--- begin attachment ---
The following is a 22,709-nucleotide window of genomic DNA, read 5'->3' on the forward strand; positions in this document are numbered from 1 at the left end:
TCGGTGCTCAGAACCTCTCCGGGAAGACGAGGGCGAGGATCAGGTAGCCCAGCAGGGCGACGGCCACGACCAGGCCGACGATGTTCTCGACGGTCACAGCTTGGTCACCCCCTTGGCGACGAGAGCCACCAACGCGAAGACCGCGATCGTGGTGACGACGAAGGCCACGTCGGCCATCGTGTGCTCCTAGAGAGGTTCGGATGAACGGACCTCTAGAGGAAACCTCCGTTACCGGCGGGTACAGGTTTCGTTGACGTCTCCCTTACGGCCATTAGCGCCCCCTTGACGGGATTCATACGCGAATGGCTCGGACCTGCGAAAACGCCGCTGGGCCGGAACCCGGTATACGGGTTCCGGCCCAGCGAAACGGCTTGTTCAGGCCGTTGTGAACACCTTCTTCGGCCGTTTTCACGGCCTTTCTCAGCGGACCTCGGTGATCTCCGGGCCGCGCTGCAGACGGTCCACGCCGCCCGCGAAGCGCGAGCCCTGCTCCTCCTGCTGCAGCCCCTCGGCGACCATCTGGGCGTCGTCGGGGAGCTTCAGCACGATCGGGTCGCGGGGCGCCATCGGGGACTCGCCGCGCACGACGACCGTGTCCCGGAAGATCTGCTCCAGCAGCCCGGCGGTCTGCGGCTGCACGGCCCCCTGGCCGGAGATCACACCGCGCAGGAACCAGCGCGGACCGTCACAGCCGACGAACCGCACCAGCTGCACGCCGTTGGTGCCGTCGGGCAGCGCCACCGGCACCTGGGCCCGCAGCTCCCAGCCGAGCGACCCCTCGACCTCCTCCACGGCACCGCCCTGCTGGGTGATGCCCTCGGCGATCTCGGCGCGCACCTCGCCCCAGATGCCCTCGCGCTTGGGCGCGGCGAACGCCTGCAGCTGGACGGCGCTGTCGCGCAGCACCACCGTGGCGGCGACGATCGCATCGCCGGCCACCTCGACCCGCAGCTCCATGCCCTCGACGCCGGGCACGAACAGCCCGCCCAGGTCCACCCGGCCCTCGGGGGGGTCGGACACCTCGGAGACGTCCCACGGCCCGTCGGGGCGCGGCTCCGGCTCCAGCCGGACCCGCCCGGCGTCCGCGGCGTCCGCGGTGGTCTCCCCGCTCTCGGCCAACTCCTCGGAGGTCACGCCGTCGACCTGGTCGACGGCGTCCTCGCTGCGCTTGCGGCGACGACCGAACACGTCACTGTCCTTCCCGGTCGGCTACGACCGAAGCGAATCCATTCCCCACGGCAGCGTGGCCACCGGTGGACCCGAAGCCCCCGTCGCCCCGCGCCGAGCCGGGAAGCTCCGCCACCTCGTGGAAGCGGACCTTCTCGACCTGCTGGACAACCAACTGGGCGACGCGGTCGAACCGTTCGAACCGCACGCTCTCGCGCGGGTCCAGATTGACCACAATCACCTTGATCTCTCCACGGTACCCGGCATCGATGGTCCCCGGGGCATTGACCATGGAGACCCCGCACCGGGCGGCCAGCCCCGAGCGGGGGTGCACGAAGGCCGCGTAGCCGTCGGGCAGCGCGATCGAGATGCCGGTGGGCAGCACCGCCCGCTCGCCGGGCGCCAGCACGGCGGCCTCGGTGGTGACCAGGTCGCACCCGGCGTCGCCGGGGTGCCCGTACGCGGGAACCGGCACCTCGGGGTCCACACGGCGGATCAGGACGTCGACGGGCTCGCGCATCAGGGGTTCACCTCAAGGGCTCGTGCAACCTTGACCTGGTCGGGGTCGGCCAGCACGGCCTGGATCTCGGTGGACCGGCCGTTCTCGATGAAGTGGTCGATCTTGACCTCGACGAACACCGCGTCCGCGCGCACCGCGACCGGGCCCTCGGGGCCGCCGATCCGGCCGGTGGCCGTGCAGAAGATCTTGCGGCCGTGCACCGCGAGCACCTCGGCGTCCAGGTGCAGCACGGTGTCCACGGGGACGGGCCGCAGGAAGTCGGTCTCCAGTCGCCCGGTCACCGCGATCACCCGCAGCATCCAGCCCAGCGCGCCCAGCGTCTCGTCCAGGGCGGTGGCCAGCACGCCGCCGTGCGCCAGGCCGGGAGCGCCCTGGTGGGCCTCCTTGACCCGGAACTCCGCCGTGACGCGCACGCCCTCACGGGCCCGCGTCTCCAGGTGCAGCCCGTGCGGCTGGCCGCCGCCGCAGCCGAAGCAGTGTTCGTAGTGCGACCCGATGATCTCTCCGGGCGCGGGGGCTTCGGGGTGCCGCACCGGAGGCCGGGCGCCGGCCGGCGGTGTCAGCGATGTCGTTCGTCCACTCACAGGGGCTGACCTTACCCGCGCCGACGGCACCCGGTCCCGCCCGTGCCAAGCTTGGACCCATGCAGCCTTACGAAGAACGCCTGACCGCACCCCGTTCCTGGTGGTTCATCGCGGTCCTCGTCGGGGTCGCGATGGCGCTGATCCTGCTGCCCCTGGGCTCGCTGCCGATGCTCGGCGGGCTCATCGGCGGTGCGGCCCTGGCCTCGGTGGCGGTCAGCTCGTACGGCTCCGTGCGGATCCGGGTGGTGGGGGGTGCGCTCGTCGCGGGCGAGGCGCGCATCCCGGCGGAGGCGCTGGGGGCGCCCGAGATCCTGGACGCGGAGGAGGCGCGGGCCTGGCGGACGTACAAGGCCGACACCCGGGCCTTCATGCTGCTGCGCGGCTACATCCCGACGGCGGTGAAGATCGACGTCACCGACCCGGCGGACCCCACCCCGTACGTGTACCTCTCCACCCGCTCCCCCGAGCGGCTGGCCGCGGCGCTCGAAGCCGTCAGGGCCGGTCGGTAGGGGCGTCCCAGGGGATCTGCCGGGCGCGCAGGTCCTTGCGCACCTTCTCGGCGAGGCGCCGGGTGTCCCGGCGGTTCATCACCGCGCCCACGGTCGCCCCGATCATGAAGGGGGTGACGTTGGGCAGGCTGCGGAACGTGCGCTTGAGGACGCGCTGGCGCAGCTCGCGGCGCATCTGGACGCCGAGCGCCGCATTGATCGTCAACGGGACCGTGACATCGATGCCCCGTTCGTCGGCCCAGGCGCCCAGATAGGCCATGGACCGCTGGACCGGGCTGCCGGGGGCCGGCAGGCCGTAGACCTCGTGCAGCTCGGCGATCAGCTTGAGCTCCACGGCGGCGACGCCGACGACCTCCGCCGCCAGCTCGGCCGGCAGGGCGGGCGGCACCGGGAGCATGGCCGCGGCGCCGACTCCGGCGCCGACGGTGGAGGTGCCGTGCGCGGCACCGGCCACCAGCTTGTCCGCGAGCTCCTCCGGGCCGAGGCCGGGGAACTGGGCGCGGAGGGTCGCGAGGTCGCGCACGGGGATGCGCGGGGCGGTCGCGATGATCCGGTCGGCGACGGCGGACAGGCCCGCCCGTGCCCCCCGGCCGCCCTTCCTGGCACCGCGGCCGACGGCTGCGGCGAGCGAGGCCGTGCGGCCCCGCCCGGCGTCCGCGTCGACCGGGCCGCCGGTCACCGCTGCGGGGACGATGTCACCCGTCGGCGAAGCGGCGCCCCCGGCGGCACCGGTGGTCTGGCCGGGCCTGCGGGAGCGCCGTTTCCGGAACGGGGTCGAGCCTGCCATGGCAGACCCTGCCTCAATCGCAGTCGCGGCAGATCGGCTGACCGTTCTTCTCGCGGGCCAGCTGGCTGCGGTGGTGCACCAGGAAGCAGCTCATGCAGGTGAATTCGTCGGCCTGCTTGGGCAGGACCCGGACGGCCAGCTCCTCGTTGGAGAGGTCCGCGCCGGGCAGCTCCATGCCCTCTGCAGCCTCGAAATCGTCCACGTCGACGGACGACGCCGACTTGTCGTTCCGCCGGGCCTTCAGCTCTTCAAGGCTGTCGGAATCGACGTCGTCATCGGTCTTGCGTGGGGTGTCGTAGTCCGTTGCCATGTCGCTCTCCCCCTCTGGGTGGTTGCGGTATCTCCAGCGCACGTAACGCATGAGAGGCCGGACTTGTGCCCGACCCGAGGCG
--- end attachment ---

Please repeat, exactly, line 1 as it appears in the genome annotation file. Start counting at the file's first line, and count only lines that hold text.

The following is a 22,709-nucleotide window of genomic DNA, read 5'->3' on the forward strand; positions in this document are numbered from 1 at the left end: